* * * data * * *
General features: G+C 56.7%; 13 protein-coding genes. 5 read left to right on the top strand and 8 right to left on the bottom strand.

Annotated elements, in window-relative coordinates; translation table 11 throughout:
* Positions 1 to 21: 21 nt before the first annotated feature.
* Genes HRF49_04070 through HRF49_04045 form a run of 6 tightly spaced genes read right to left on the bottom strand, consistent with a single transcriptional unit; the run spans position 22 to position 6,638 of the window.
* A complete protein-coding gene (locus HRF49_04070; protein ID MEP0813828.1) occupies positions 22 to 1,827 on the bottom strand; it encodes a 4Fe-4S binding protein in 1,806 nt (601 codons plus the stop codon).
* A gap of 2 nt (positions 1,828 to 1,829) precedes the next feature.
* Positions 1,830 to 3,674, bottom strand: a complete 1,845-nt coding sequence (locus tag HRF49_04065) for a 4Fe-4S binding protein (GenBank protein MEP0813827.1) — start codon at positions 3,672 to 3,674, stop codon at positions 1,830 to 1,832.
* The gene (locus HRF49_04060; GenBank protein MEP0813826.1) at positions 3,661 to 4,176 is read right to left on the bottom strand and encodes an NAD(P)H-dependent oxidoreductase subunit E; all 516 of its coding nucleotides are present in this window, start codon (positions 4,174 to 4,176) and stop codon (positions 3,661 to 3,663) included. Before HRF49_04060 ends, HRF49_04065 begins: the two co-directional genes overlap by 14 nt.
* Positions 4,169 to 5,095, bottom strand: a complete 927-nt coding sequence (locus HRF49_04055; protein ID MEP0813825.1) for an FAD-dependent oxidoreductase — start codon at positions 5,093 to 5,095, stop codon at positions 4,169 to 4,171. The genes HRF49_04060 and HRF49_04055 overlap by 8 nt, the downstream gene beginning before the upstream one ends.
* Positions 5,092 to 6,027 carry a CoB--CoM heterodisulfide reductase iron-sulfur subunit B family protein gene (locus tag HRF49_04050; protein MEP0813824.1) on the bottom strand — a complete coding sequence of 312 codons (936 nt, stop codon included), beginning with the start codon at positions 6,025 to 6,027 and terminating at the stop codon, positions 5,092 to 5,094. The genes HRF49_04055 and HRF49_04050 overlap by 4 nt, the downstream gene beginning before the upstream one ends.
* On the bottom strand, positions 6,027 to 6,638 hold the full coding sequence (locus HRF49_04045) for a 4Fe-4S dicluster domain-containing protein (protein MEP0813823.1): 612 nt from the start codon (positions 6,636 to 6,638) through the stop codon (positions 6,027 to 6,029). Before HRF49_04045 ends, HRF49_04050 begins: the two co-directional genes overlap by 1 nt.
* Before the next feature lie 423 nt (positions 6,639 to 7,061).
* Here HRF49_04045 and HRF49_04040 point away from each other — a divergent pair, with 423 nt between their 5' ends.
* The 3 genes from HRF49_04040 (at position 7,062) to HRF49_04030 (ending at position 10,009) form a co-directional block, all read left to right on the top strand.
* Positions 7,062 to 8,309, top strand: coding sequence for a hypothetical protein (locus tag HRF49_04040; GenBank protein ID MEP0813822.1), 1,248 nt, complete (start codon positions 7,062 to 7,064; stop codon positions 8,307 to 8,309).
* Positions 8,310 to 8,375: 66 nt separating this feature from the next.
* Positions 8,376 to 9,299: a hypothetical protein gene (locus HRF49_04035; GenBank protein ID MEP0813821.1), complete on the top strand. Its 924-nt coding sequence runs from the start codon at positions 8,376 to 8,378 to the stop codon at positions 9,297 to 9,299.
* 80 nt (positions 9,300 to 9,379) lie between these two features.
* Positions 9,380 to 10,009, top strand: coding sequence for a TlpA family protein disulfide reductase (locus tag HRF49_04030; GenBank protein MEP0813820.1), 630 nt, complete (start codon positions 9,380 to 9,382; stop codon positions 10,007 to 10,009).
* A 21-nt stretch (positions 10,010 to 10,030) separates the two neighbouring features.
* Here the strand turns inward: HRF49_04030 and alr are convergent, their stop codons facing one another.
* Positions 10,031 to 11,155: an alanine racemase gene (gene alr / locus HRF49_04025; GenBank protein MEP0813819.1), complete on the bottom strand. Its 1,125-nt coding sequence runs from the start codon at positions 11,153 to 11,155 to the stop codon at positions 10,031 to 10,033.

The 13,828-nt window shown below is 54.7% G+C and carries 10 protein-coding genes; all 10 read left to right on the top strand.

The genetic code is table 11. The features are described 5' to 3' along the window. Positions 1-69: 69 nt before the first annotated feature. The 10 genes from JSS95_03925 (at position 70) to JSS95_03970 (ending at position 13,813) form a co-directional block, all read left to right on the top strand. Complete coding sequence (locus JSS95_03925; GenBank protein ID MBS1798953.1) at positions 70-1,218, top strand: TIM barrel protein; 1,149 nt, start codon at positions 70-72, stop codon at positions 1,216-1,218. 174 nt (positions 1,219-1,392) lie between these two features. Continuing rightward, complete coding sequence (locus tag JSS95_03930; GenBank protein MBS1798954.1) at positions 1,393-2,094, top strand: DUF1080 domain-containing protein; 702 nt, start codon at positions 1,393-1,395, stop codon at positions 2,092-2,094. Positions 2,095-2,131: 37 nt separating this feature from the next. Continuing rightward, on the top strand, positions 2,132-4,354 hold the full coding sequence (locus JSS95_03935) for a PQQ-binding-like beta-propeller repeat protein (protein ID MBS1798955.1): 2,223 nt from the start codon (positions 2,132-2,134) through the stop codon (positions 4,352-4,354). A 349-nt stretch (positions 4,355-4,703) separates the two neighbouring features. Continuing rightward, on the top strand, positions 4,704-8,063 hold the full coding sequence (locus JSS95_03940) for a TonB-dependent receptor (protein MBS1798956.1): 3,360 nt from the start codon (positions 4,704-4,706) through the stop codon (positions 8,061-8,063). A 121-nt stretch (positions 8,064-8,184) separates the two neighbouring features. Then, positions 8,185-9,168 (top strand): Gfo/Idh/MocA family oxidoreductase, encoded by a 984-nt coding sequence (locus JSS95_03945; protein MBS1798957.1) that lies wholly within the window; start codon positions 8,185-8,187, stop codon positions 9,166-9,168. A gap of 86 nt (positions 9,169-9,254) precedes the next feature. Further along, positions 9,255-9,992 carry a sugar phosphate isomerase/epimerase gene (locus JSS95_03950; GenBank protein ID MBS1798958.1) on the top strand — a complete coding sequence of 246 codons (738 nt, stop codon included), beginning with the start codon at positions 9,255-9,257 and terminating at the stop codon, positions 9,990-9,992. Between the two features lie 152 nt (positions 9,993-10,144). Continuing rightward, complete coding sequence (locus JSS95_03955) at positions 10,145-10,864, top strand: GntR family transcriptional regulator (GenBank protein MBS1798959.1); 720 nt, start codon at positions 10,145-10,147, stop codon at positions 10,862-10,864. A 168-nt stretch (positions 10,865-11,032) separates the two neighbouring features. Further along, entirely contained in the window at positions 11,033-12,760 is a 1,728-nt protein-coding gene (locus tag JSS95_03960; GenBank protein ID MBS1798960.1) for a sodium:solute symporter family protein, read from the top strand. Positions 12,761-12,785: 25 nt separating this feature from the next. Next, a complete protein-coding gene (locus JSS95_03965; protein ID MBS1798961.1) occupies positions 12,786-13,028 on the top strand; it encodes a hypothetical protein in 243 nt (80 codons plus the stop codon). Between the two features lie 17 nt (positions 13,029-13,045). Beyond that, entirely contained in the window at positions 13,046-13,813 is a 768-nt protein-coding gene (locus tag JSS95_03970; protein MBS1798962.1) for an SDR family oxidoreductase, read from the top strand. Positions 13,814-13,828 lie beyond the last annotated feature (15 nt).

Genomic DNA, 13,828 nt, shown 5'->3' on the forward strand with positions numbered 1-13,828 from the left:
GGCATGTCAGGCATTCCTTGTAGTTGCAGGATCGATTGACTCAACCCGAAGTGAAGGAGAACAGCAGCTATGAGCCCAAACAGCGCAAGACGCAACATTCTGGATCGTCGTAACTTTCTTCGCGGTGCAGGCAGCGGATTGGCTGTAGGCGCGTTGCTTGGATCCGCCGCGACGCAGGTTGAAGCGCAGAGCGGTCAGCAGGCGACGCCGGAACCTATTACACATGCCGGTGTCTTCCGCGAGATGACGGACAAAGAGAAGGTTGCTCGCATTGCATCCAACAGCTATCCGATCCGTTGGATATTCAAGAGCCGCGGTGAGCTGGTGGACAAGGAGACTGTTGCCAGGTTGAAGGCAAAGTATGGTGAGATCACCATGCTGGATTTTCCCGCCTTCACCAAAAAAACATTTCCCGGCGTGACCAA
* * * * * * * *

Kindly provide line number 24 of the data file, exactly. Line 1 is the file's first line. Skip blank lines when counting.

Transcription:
The genetic code is table 11. The features are described 5' to 3' along the window. Positions 1-69: 69 nt before the first annotated feature. The 10 genes from JSS95_03925 (at position 70) to JSS95_03970 (ending at position 13,813) form a co-directional block, all read left to right on the top strand. Complete coding sequence (locus JSS95_03925; GenBank protein ID MBS1798953.1) at positions 70-1,218, top strand: TIM barrel protein; 1,149 nt, start codon at positions 70-72, stop codon at positions 1,216-1,218. 174 nt (positions 1,219-1,392) lie between these two features. Continuing rightward, complete coding sequence (locus tag JSS95_03930; GenBank protein MBS1798954.1) at positions 1,393-2,094, top strand: DUF1080 domain-containing protein; 702 nt, start codon at positions 1,393-1,395, stop codon at positions 2,092-2,094. Positions 2,095-2,131: 37 nt separating this feature from the next. Continuing rightward, on the top strand, positions 2,132-4,354 hold the full coding sequence (locus JSS95_03935) for a PQQ-binding-like beta-propeller repeat protein (protein ID MBS1798955.1): 2,223 nt from the start codon (positions 2,132-2,134) through the stop codon (positions 4,352-4,354). A 349-nt stretch (positions 4,355-4,703) separates the two neighbouring features. Continuing rightward, on the top strand, positions 4,704-8,063 hold the full coding sequence (locus JSS95_03940) for a TonB-dependent receptor (protein MBS1798956.1): 3,360 nt from the start codon (positions 4,704-4,706) through the stop codon (positions 8,061-8,063). A 121-nt stretch (positions 8,064-8,184) separates the two neighbouring features. Then, positions 8,185-9,168 (top strand): Gfo/Idh/MocA family oxidoreductase, encoded by a 984-nt coding sequence (locus JSS95_03945; protein MBS1798957.1) that lies wholly within the window; start codon positions 8,185-8,187, stop codon positions 9,166-9,168. A gap of 86 nt (positions 9,169-9,254) precedes the next feature. Further along, positions 9,255-9,992 carry a sugar phosphate isomerase/epimerase gene (locus JSS95_03950; GenBank protein ID MBS1798958.1) on the top strand — a complete coding sequence of 246 codons (738 nt, stop codon included), beginning with the start codon at positions 9,255-9,257 and terminating at the stop codon, positions 9,990-9,992. Between the two features lie 152 nt (positions 9,993-10,144). Continuing rightward, complete coding sequence (locus JSS95_03955) at positions 10,145-10,864, top strand: GntR family transcriptional regulator (GenBank protein MBS1798959.1); 720 nt, start codon at positions 10,145-10,147, stop codon at positions 10,862-10,864. A 168-nt stretch (positions 10,865-11,032) separates the two neighbouring features. Further along, entirely contained in the window at positions 11,033-12,760 is a 1,728-nt protein-coding gene (locus tag JSS95_03960; GenBank protein ID MBS1798960.1) for a sodium:solute symporter family protein, read from the top strand. Positions 12,761-12,785: 25 nt separating this feature from the next. Next, a complete protein-coding gene (locus JSS95_03965; protein ID MBS1798961.1) occupies positions 12,786-13,028 on the top strand; it encodes a hypothetical protein in 243 nt (80 codons plus the stop codon). Between the two features lie 17 nt (positions 13,029-13,045). Beyond that, entirely contained in the window at positions 13,046-13,813 is a 768-nt protein-coding gene (locus tag JSS95_03970; protein MBS1798962.1) for an SDR family oxidoreductase, read from the top strand. Positions 13,814-13,828 lie beyond the last annotated feature (15 nt).